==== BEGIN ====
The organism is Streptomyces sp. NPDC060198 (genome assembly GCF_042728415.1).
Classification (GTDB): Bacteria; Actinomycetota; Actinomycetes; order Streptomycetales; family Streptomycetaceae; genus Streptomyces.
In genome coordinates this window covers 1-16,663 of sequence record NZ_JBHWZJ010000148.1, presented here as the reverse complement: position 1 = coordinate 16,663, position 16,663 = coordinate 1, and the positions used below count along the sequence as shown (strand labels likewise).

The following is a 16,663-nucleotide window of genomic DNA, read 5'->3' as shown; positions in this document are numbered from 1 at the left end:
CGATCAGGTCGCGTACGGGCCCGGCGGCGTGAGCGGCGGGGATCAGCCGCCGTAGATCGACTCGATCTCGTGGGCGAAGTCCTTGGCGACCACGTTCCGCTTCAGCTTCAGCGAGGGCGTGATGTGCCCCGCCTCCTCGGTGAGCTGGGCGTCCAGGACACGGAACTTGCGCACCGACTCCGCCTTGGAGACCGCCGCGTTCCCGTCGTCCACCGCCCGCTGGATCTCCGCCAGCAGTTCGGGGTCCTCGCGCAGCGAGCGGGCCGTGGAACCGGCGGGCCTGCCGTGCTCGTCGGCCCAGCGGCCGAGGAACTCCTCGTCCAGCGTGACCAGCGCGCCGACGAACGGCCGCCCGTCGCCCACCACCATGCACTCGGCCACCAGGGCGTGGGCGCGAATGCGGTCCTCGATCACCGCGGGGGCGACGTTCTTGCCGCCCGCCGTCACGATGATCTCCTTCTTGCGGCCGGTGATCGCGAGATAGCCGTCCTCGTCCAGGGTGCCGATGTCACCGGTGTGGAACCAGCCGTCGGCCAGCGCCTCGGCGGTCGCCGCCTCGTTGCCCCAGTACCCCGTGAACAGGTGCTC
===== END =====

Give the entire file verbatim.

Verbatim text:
The organism is Streptomyces sp. NPDC060198 (genome assembly GCF_042728415.1).
Classification (GTDB): Bacteria; Actinomycetota; Actinomycetes; order Streptomycetales; family Streptomycetaceae; genus Streptomyces.
In genome coordinates this window covers 1-16,663 of sequence record NZ_JBHWZJ010000148.1, presented here as the reverse complement: position 1 = coordinate 16,663, position 16,663 = coordinate 1, and the positions used below count along the sequence as shown (strand labels likewise).

The following is a 16,663-nucleotide window of genomic DNA, read 5'->3' as shown; positions in this document are numbered from 1 at the left end:
CGATCAGGTCGCGTACGGGCCCGGCGGCGTGAGCGGCGGGGATCAGCCGCCGTAGATCGACTCGATCTCGTGGGCGAAGTCCTTGGCGACCACGTTCCGCTTCAGCTTCAGCGAGGGCGTGATGTGCCCCGCCTCCTCGGTGAGCTGGGCGTCCAGGACACGGAACTTGCGCACCGACTCCGCCTTGGAGACCGCCGCGTTCCCGTCGTCCACCGCCCGCTGGATCTCCGCCAGCAGTTCGGGGTCCTCGCGCAGCGAGCGGGCCGTGGAACCGGCGGGCCTGCCGTGCTCGTCGGCCCAGCGGCCGAGGAACTCCTCGTCCAGCGTGACCAGCGCGCCGACGAACGGCCGCCCGTCGCCCACCACCATGCACTCGGCCACCAGGGCGTGGGCGCGAATGCGGTCCTCGATCACCGCGGGGGCGACGTTCTTGCCGCCCGCCGTCACGATGATCTCCTTCTTGCGGCCGGTGATCGCGAGATAGCCGTCCTCGTCCAGGGTGCCGATGTCACCGGTGTGGAACCAGCCGTCGGCCAGCGCCTCGGCGGTCGCCGCCTCGTTGCCCCAGTACCCCGTGAACAGGTGCTC